All these initial tests were more or less didactic, in that we chose fixed materials (such as percussive versus sustained) in order to emphasise the effect of the convolver. After three short sessions this became a limitation that hindered improvisational flow and phrasing. Especially in the flute/vocal session this was an issue. Too often, the sonic result of the convolution was less than intriguing. We discussed whether the live convolver would lend itself more easily to composed situations, as the necessity of carefully selecting material types that would convolve in an interesting way rendered it less usable in improvised settings. We decided to add more control to the setup in order to remedy this problem.
Gyrid commented that she felt the system was quite limiting, especially when you are used to control live processing yourself. To remedy this, we started adding parameter controls for the performers. In a session with vocal and guitar, we added a expression pedal for Bernt Isak (guitar) to control the IR size. This was the first time we had the experience of a responsive system that made musical sense.
After some frustrating, and from our perception, failed attempts at getting interesting musical results, we decided to revise our setup. After some discussion we came to the conclusion that our existing setup, using one live convolver, was cross adaptive in the signal control domain, but didn’t feel cross adaptive in the musical domain. Therefore we decided to add another crossing by using two live convolvers , where each instrument had the role as IR in one convolver and as input in the other convolver. We also decided to set one convolver to auto mode and the other to trigger mode for better separation and more variation in musical output.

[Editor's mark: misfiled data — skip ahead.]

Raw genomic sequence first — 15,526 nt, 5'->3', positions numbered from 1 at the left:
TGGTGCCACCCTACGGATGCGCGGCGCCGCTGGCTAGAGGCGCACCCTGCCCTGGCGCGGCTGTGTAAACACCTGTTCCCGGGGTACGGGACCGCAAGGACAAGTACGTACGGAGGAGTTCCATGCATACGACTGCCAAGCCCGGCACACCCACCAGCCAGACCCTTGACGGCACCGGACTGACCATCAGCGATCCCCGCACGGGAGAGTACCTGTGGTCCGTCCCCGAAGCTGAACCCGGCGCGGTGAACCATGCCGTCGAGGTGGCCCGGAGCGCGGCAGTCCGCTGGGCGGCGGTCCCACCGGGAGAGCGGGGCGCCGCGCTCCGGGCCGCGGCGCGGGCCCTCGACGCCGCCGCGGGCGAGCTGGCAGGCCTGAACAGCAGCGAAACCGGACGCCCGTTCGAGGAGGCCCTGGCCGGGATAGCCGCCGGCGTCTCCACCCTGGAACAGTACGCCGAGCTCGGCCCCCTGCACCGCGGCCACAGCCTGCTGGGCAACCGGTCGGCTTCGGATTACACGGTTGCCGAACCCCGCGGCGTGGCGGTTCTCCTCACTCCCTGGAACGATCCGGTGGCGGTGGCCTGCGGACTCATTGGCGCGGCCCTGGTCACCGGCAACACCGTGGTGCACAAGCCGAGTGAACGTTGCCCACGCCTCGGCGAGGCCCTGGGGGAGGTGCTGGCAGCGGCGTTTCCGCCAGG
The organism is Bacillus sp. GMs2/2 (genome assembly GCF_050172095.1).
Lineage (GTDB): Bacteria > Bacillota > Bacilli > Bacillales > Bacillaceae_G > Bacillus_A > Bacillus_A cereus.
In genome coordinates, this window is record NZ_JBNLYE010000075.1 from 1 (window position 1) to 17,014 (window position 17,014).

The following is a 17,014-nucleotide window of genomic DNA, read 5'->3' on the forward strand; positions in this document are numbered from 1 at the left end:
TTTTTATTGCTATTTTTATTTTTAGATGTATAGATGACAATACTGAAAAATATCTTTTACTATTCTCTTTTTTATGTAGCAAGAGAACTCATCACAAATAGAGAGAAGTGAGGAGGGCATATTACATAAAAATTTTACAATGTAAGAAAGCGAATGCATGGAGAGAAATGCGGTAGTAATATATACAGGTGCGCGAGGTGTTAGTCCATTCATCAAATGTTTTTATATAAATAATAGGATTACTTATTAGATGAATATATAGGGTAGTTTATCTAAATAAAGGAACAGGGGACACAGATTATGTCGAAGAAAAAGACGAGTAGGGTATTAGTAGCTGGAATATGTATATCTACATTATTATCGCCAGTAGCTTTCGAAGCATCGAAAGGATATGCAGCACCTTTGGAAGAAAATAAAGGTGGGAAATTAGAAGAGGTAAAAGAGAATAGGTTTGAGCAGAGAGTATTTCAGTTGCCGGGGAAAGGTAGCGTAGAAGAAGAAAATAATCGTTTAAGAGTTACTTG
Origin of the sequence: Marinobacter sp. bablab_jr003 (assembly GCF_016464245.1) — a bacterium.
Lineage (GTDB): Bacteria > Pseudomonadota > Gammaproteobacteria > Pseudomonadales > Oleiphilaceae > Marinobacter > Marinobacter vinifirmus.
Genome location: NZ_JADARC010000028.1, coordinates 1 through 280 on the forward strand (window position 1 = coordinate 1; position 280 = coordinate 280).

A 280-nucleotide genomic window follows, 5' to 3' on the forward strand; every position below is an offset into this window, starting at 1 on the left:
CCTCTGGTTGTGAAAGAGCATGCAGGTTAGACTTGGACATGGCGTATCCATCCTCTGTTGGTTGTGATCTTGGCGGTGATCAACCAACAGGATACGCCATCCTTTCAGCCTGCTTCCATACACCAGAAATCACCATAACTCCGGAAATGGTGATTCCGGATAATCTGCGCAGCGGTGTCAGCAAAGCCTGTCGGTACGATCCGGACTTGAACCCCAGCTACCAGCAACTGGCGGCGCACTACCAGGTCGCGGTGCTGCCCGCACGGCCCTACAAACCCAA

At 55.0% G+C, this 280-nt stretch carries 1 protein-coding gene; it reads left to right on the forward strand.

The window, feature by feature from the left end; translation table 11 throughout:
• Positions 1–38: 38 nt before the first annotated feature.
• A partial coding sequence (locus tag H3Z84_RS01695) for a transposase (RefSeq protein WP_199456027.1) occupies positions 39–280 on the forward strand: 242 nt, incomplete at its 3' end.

- Fader 1: IR size
- Fader 2: IR auto update-rate
- Fader 3: Dry sound
- Expression pedal 1: IR pitch
- Toggle switch: switch inputs
- Fader 1: IR size
- Fader 2: IR pitch
- Fader 1: IR size
- Fader 2: IR pitch
- Fader 3: Dry sound
Convolvers were placed on return tracks – both panned slightly to the sides to easier distinguish the two convolvers, while also adding some stereo width.
Sound excerpt 1- flute & vocal, using two convolvers:
Bjørnar has the same setup as Bernt Isak. Better experience. It could change the way the convolver use the signal if we use different microphones – maybe one inside and one outside the flute.
It’s quite apparent to us that using sustained sounds doesn’t work very well. It seems to us that the effect just makes the flute sound less interesting, it somehow reduces the bandwidth, amplifies the resonant frequencies or just make some strange phasing. The soundscape is changing and gets more interesting when we shift to more percussive and distorted sound qualities. Could it be an idea to make a it possible to extract only the distorted parts of a sound input?